October 8, 2016
In the USA, the effects of undue lobbying and its impact on health have drawn attention. Evidence suggests that the pharmaceutical industry is the largest lobbying group, with spending in 2015 totaling US$240 million, allowing the industry to successfully influence US health policy that may compromise public health objectives.
For example, revisions in 2003 to the Medicare health-insurance programme included a new programme to subsidise the costs of prescription drugs for beneficiaries,  but no measures to authorise Medicare Part D to negotiate directly with companies to set prescription drug prices. Similarly, absent from healthcare reforms introduced in 2010 under the Affordable Care Act, known as Obamacare, were provisions to reduce the prices Medicare pays for drugs. The ability to negotiate could facilitate Medicare to pay less for medicines by means of its purchasing power.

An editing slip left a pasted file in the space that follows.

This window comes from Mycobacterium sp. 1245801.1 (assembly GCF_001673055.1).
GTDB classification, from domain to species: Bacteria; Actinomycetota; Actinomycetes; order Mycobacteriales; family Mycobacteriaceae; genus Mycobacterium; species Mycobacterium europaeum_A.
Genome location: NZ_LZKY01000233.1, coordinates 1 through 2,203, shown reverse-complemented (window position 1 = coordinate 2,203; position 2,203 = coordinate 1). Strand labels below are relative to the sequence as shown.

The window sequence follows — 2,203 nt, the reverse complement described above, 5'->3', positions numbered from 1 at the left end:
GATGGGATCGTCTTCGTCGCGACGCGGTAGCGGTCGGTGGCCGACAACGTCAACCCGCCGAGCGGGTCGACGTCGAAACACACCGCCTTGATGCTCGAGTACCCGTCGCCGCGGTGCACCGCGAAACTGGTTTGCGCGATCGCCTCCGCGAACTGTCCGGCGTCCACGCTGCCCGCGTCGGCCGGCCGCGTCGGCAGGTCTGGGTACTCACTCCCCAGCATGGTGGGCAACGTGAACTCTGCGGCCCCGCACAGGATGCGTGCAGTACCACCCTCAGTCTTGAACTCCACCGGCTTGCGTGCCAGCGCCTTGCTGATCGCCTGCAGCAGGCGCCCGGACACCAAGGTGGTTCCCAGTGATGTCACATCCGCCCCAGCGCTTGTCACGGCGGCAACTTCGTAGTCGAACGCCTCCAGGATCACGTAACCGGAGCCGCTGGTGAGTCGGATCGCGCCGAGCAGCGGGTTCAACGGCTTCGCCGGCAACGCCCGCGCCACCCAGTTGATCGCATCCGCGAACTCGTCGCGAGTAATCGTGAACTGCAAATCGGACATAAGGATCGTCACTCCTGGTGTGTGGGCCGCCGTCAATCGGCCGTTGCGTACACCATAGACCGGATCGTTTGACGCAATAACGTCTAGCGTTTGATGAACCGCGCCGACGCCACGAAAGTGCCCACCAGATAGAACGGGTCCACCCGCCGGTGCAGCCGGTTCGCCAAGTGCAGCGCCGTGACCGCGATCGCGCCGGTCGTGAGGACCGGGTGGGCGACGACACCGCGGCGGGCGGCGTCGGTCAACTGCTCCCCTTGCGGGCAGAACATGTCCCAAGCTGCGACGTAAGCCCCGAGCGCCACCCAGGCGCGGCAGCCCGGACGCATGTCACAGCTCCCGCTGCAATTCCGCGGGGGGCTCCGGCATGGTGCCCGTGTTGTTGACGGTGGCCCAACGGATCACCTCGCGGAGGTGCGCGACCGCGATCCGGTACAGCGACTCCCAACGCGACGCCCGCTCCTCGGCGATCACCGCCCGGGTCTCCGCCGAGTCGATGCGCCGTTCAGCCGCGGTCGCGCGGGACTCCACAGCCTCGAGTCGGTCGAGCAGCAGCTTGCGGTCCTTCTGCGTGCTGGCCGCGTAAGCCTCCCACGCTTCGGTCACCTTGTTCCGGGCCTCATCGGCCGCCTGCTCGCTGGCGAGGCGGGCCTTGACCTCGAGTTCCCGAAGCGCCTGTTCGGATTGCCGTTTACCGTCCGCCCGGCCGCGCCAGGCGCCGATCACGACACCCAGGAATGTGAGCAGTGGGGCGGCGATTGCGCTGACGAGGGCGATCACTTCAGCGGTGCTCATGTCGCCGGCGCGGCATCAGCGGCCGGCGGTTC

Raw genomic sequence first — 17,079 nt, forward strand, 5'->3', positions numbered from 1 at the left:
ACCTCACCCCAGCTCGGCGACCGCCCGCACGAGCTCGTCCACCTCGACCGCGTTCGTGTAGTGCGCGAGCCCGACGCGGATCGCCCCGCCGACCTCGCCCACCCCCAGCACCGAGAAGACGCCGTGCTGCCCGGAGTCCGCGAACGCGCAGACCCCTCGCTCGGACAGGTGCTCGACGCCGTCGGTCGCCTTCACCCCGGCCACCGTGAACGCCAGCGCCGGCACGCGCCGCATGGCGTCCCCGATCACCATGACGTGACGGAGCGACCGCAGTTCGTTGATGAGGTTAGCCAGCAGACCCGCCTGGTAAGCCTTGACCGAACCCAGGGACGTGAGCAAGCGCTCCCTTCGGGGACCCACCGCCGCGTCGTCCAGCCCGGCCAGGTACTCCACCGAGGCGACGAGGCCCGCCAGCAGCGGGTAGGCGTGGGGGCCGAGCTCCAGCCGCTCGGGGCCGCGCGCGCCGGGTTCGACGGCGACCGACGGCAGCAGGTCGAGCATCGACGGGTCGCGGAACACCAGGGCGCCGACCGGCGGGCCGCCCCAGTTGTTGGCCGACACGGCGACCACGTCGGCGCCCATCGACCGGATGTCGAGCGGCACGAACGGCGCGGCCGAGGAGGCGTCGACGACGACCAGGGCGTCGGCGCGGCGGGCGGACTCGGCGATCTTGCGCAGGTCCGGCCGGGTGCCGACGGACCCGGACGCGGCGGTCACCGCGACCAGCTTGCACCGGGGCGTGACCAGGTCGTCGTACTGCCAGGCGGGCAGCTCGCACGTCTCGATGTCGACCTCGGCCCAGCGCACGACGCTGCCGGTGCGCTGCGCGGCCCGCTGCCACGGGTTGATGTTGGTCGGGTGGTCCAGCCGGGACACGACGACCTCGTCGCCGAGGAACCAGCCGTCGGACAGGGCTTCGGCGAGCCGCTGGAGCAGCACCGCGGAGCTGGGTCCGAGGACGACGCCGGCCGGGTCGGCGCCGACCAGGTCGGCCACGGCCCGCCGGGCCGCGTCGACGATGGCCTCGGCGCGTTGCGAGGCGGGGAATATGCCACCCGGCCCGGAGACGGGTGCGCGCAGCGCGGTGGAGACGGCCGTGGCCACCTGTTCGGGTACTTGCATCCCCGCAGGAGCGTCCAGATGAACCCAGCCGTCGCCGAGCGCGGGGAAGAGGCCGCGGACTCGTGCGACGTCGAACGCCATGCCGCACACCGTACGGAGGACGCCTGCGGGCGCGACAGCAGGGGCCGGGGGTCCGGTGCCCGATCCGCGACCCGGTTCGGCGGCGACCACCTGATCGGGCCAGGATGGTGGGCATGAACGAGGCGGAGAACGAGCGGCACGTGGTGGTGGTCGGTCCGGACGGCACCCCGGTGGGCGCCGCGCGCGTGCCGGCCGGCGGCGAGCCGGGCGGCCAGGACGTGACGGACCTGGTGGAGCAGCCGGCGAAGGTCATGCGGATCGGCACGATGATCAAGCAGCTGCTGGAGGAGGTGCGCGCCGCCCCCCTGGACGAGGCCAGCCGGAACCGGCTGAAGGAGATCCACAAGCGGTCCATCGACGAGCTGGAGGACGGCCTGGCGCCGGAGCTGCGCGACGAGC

However, there are diverging opinions concerning the effectiveness and specific merits of repealing the ban to negotiate drug prices. For example, the Congressional Budget Office forecast only marginal savings from revoking the ban.
 The Economist, September 17-23 2016, p13.